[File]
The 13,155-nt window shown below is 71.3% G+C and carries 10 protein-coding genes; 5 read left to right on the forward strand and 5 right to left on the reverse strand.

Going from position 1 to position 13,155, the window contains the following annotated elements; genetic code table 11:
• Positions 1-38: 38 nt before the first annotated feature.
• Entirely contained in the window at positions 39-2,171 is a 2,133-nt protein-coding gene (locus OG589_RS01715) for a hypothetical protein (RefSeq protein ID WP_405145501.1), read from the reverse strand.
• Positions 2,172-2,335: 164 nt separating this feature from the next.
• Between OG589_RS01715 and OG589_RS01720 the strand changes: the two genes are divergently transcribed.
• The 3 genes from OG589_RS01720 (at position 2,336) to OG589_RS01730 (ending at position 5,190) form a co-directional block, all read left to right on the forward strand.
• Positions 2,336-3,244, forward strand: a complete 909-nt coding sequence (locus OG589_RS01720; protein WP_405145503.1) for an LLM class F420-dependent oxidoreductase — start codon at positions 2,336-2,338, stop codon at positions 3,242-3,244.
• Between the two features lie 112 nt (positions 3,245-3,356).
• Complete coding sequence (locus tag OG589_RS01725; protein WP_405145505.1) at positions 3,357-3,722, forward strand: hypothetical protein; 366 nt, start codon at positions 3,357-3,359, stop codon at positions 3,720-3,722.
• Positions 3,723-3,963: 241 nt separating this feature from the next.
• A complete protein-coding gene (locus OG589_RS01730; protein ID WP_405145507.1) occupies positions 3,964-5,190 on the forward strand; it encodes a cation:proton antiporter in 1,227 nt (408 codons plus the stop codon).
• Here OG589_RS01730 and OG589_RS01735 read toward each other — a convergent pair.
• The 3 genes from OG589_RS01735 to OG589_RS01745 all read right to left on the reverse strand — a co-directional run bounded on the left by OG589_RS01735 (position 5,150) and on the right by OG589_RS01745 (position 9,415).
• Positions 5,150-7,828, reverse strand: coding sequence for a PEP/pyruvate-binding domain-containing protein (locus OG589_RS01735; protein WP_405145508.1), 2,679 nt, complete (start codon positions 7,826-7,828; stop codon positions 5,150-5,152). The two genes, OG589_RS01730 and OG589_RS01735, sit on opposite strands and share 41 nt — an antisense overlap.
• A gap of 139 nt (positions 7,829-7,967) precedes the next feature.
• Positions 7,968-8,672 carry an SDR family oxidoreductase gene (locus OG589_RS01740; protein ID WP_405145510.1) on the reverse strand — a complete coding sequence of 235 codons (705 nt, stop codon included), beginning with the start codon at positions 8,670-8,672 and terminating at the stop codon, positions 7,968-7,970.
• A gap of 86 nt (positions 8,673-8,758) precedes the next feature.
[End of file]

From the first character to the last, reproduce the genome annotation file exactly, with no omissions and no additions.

The 13,155-nt window shown below is 71.3% G+C and carries 10 protein-coding genes; 5 read left to right on the forward strand and 5 right to left on the reverse strand.

Going from position 1 to position 13,155, the window contains the following annotated elements; genetic code table 11:
• Positions 1-38: 38 nt before the first annotated feature.
• Entirely contained in the window at positions 39-2,171 is a 2,133-nt protein-coding gene (locus OG589_RS01715) for a hypothetical protein (RefSeq protein ID WP_405145501.1), read from the reverse strand.
• Positions 2,172-2,335: 164 nt separating this feature from the next.
• Between OG589_RS01715 and OG589_RS01720 the strand changes: the two genes are divergently transcribed.
• The 3 genes from OG589_RS01720 (at position 2,336) to OG589_RS01730 (ending at position 5,190) form a co-directional block, all read left to right on the forward strand.
• Positions 2,336-3,244, forward strand: a complete 909-nt coding sequence (locus OG589_RS01720; protein WP_405145503.1) for an LLM class F420-dependent oxidoreductase — start codon at positions 2,336-2,338, stop codon at positions 3,242-3,244.
• Between the two features lie 112 nt (positions 3,245-3,356).
• Complete coding sequence (locus tag OG589_RS01725; protein WP_405145505.1) at positions 3,357-3,722, forward strand: hypothetical protein; 366 nt, start codon at positions 3,357-3,359, stop codon at positions 3,720-3,722.
• Positions 3,723-3,963: 241 nt separating this feature from the next.
• A complete protein-coding gene (locus OG589_RS01730; protein ID WP_405145507.1) occupies positions 3,964-5,190 on the forward strand; it encodes a cation:proton antiporter in 1,227 nt (408 codons plus the stop codon).
• Here OG589_RS01730 and OG589_RS01735 read toward each other — a convergent pair.
• The 3 genes from OG589_RS01735 to OG589_RS01745 all read right to left on the reverse strand — a co-directional run bounded on the left by OG589_RS01735 (position 5,150) and on the right by OG589_RS01745 (position 9,415).
• Positions 5,150-7,828, reverse strand: coding sequence for a PEP/pyruvate-binding domain-containing protein (locus OG589_RS01735; protein WP_405145508.1), 2,679 nt, complete (start codon positions 7,826-7,828; stop codon positions 5,150-5,152). The two genes, OG589_RS01730 and OG589_RS01735, sit on opposite strands and share 41 nt — an antisense overlap.
• A gap of 139 nt (positions 7,829-7,967) precedes the next feature.
• Positions 7,968-8,672 carry an SDR family oxidoreductase gene (locus OG589_RS01740; protein ID WP_405145510.1) on the reverse strand — a complete coding sequence of 235 codons (705 nt, stop codon included), beginning with the start codon at positions 8,670-8,672 and terminating at the stop codon, positions 7,968-7,970.
• A gap of 86 nt (positions 8,673-8,758) precedes the next feature.